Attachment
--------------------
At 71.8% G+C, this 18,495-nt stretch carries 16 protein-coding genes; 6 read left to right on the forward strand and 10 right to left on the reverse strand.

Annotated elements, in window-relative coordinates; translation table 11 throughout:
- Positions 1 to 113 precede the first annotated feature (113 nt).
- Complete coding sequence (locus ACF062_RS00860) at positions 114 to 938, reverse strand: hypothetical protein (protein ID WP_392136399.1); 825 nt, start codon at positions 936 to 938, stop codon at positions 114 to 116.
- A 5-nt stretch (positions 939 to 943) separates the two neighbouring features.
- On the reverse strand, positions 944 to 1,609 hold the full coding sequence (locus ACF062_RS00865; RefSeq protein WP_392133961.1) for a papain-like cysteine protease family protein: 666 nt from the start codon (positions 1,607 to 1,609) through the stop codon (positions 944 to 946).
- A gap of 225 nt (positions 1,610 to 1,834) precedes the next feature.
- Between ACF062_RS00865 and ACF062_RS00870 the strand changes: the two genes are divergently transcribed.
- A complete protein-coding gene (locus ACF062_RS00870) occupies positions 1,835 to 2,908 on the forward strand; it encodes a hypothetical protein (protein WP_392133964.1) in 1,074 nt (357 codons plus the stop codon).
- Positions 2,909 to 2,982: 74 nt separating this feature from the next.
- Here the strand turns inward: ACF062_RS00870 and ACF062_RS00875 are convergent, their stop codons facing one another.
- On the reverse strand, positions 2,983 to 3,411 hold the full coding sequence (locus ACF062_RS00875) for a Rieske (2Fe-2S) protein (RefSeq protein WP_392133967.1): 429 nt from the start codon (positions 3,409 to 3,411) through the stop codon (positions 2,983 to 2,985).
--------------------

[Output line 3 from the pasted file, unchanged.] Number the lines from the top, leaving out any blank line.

- Positions 1 to 113 precede the first annotated feature (113 nt).